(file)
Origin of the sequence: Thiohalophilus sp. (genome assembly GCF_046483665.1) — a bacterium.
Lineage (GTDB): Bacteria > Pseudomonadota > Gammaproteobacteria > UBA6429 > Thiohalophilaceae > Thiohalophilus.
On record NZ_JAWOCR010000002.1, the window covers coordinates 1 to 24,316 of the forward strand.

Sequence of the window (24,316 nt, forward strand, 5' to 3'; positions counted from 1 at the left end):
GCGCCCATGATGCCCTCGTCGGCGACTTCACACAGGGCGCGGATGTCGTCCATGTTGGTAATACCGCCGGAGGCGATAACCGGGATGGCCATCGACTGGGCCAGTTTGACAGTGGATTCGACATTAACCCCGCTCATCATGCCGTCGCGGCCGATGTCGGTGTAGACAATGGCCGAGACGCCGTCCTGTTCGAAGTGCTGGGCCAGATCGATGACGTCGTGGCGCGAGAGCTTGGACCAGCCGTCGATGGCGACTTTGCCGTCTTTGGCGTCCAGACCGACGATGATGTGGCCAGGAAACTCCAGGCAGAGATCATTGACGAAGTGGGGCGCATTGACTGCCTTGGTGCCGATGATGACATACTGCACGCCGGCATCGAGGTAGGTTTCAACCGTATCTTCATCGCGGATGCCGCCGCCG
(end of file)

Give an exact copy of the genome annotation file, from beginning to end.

Origin of the sequence: Thiohalophilus sp. (genome assembly GCF_046483665.1) — a bacterium.
Lineage (GTDB): Bacteria > Pseudomonadota > Gammaproteobacteria > UBA6429 > Thiohalophilaceae > Thiohalophilus.
On record NZ_JAWOCR010000002.1, the window covers coordinates 1 to 24,316 of the forward strand.

Sequence of the window (24,316 nt, forward strand, 5' to 3'; positions counted from 1 at the left end):
GCGCCCATGATGCCCTCGTCGGCGACTTCACACAGGGCGCGGATGTCGTCCATGTTGGTAATACCGCCGGAGGCGATAACCGGGATGGCCATCGACTGGGCCAGTTTGACAGTGGATTCGACATTAACCCCGCTCATCATGCCGTCGCGGCCGATGTCGGTGTAGACAATGGCCGAGACGCCGTCCTGTTCGAAGTGCTGGGCCAGATCGATGACGTCGTGGCGCGAGAGCTTGGACCAGCCGTCGATGGCGACTTTGCCGTCTTTGGCGTCCAGACCGACGATGATGTGGCCAGGAAACTCCAGGCAGAGATCATTGACGAAGTGGGGCGCATTGACTGCCTTGGTGCCGATGATGACATACTGCACGCCGGCATCGAGGTAGGTTTCAACCGTATCTTCATCGCGGATGCCGCCGCCG